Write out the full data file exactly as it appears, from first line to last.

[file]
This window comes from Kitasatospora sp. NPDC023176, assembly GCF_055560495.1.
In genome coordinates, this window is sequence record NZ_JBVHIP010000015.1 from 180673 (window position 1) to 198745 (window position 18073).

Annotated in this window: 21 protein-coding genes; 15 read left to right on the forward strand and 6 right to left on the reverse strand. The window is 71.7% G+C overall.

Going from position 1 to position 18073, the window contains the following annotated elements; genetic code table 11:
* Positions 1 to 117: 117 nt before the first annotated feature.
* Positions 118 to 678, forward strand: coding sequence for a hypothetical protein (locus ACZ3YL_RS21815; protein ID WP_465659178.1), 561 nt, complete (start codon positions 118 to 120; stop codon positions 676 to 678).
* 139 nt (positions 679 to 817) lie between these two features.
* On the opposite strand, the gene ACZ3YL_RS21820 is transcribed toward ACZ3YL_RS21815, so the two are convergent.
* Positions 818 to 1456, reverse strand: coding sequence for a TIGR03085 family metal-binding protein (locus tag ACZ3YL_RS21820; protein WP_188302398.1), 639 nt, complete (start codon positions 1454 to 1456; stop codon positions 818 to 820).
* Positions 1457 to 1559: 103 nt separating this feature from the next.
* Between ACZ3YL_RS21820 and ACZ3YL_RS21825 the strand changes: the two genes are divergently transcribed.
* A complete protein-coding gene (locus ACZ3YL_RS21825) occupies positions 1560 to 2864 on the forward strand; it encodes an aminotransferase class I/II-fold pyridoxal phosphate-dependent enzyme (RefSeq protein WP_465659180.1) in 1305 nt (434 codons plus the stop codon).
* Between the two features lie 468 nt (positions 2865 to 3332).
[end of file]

This window comes from Kitasatospora sp. NPDC023176, assembly GCF_055560495.1.
In genome coordinates, this window is sequence record NZ_JBVHIP010000015.1 from 180673 (window position 1) to 198745 (window position 18073).

Annotated in this window: 21 protein-coding genes; 15 read left to right on the forward strand and 6 right to left on the reverse strand. The window is 71.7% G+C overall.

Going from position 1 to position 18073, the window contains the following annotated elements; genetic code table 11:
* Positions 1 to 117: 117 nt before the first annotated feature.
* Positions 118 to 678, forward strand: coding sequence for a hypothetical protein (locus ACZ3YL_RS21815; protein ID WP_465659178.1), 561 nt, complete (start codon positions 118 to 120; stop codon positions 676 to 678).
* 139 nt (positions 679 to 817) lie between these two features.
* On the opposite strand, the gene ACZ3YL_RS21820 is transcribed toward ACZ3YL_RS21815, so the two are convergent.
* Positions 818 to 1456, reverse strand: coding sequence for a TIGR03085 family metal-binding protein (locus tag ACZ3YL_RS21820; protein WP_188302398.1), 639 nt, complete (start codon positions 1454 to 1456; stop codon positions 818 to 820).
* Positions 1457 to 1559: 103 nt separating this feature from the next.
* Between ACZ3YL_RS21820 and ACZ3YL_RS21825 the strand changes: the two genes are divergently transcribed.
* A complete protein-coding gene (locus ACZ3YL_RS21825) occupies positions 1560 to 2864 on the forward strand; it encodes an aminotransferase class I/II-fold pyridoxal phosphate-dependent enzyme (RefSeq protein WP_465659180.1) in 1305 nt (434 codons plus the stop codon).
* Between the two features lie 468 nt (positions 2865 to 3332).